The earliest Christians followed a Jewish tradition of pausing to pray, preferably together, first thing in the morning, about mid morning, at noon, about mid afternoon, and in the evening. “Just a Note” posts are brief observations made from Scripture readings not related to a lectionary. If I have one to post, it normally appears about 9:00 in the morning, at “the hour of prayer.”
In Acts 2:37, Peter’s listeners were smitten. They were “cut to the heart.” Jesus was exactly the one they should not have been ignoring. He was not the one who should be put to death. He is life itself. The people ask Peter what they should do.
While it seems a reasonable question, Peter’s answer makes it clear that their rescue is not based on any works they will actually do. He calls them to “repent” and “be baptized.” The repentance has already been worked in them by the Holy Spirit. They are not to baptize themselves. Baptism is applied by someone else. In other words, there’s nothing the people are to do in order to receive life from God in Christ. It’s receptive, not based on our deeds, but based on what God has already done.
This is the promise given to us, generation after generation. In verse 39 it is clear that the promise is for every generation. Everyone who is called by the Lord can freely receive eternal life. While the promise of life is tremendous, it is not always easy to receive. We see that Peter encouraged the people “with many other words.” We are naturally resistent to God’s word in action. We always want to know what we should be doing to make God’s forgiveness fall on us. The apostles, on the other hand, make it clear as day that salvation is received by trusting in what the Lord has done.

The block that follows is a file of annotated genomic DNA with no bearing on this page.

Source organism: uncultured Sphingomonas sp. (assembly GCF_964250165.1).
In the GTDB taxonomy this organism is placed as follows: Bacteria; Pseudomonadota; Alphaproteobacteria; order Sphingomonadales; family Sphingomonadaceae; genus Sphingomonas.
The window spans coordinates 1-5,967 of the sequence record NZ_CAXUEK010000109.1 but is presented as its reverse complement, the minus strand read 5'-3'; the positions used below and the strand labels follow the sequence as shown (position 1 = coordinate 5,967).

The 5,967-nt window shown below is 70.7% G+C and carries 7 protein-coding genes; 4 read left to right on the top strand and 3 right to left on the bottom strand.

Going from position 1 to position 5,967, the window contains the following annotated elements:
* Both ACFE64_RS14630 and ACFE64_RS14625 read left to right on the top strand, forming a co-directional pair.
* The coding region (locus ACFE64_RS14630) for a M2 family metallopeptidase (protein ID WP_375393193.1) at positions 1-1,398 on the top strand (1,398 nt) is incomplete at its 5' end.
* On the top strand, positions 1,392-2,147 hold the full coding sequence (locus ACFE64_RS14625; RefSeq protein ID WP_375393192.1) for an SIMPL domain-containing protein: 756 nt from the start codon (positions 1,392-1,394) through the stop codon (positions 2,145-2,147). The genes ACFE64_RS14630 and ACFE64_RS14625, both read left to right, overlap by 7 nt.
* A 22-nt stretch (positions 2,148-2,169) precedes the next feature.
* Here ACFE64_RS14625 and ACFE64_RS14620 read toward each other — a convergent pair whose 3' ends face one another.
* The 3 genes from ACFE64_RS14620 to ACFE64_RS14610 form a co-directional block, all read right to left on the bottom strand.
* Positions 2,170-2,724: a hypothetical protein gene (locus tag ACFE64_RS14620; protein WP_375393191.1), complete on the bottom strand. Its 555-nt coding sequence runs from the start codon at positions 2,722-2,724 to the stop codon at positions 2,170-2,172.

The message of the Gospel given through Peter is certainly effective. About three thousand people were trusting the Gospel and were baptised. That is a tremendous response. Yet there is more to be done. The message of salvation by grace through faith which the apostles were preaching did not reach everyone. Our tendency to depend on our own works rather than God’s grace would pull some away from the Christian faith. There is always need for more demonstrations of God’s mercy. May the Lord grant us the ability to make much of his finished work on our behalf.
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